Gordon Campbell | Parliament TV | Parliament Today | News Video | Crime | Employers | Housing | Immigration | Legal | Local Govt. | Maori | Welfare | Unions | Youth | Search


Justices Of The Peace Should Have Major Role



Justices of the Peace provide the most logical and cost-effective means of operating the new community courts proposed by the New Zealand Law Commission, according to the president of the Royal Federation of N.Z. Justices' Associations, Mrs Robyn Paterson.

A community magistrate herself, Mrs Paterson said judicial JPs were now well trained and suited for such a challenging role and could perform the task at a fraction of the cost of professional judicial officers envisioned in the law commission report.

She pointed out that 400 judicial JPs are already serving successfully in our district courts, and that most New Zealanders were probably unaware that in Britain 95 per cent of all criminal cases are heard by justices of the peace.

"If we accept that every accused person has the right to be judged by his or her peers, then lay people have an important contribution to make to the administration of justice. Justices of the peace help to bridge the gap between the layman and the lawyer, and ensure that the law does not lose touch with the people it is designed to serve," she said.

The RFNZJA already has made lengthy and detailed submissions to the law commission urging that jurisdiction of justices of the peace in the court system be extended. The Federation is the governing body of the 29 regional Justice of the Peace associations, whose members account for most of the 8,500 JPs in New Zealand.

Further submissions on behalf of JP involvement will be made at later hearings, but meanwhile Mrs Paterson urges parliamentarians to consider the advice of one of Britain's most eminent jurists, Lord Hailsham, who said: "My advice to the English people after 40 years of experience of the law is: Do not try to get rid of your old style Justice of the Peace. If you do you will get rid of one of the most valuable and stabilizing of your social institutionsŠ."

"That is sound advice, and it would save the New Zealand taxpayer millions of dollars," she said. "We believe that many of the delays in the court system can be better dealt with through an enhancement of the existing jurisdiction of judicial JPs. All that is needed is some modest additional funding for further training resources."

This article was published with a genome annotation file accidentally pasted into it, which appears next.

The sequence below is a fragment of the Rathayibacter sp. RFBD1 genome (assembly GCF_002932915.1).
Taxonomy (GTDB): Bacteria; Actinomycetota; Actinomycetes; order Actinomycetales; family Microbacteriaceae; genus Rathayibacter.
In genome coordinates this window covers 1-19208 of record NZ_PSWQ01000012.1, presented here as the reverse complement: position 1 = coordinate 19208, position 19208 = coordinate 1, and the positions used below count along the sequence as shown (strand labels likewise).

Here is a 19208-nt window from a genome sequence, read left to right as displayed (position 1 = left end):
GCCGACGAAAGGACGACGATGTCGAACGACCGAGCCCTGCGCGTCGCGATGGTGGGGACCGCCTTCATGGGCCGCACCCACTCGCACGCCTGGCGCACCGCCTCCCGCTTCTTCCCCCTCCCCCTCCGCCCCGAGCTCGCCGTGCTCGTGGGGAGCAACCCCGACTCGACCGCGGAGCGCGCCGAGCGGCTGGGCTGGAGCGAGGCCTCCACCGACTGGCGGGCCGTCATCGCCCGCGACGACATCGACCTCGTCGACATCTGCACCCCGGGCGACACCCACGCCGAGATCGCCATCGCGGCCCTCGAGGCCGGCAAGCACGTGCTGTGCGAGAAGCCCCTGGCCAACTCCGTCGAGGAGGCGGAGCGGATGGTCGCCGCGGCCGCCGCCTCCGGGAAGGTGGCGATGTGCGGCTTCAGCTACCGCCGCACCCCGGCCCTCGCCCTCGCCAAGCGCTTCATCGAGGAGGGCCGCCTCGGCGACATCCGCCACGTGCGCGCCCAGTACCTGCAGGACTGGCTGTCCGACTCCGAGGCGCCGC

© Scoop Media

Parliament Headlines | Politics Headlines | Regional Headlines


Breed Laws Don’t Work: Vets On New National Dog Control Plan

It is pleasing therefore to see Louise Upston Associate Minister for Local Government calling for a comprehensive solution... However, relying on breed specific laws to manage dog aggression will not work. More>>


Corrections Corrected: Supreme Court Rules On Release Dates

Corrections has always followed the lawful rulings of the Court in its calculation of sentence release dates. On four previous occasions, the Court of Appeal had upheld Corrections’ practices in calculating pre-sentence detention. More>>


Not Waiting On Select Committee: Green Party Releases Medically-Assisted Dying Policy

“Adults with a terminal illness should have the right to choose a medically assisted death,” Green Party health spokesperson Kevin Hague said. “The Green Party does not support extending assisted dying to people who aren't terminally ill because we can’t be confident that this won't further marginalise the lives of people with disabilities." More>>


General Election Review: Changes To Electoral Act Introduced

More effective systems in polling places and earlier counting of advanced votes are on their way through proposed changes to our electoral laws, Justice Minister Amy Adams says. More>>

Gordon Campbell: On Our Posturing At The UN

In New York, Key basically took an old May 2 Washington Post article written by Barack Obama, recycled it back to the Americans, and still scored headlines here at home… We’ve had a double serving of this kind of comfort food. More>>


Treaty Settlements: Bills Delayed As NZ First Pulls Support

Ngāruahine, Te Atiawa and Taranaki are reeling today as they learnt that the third and final readings of each Iwi’s Historical Treaty Settlement Bills scheduled for this Friday, have been put in jeopardy by the actions of NZ First. More>>


Gordon Campbell: On The Damage De-Regulation Is Doing To Fisheries And Education, Plus Kate Tempest

Our faith in the benign workings of the market – and of the light-handed regulation that goes with it – has had a body count. Back in 1992, the free market friendly Health Safety and Employment Act gutted the labour inspectorate and turned forestry, mining and other workplace sites into death traps, long before the Pike River disaster. More>>

Get More From Scoop



Search Scoop  
Powered by Vodafone
NZ independent news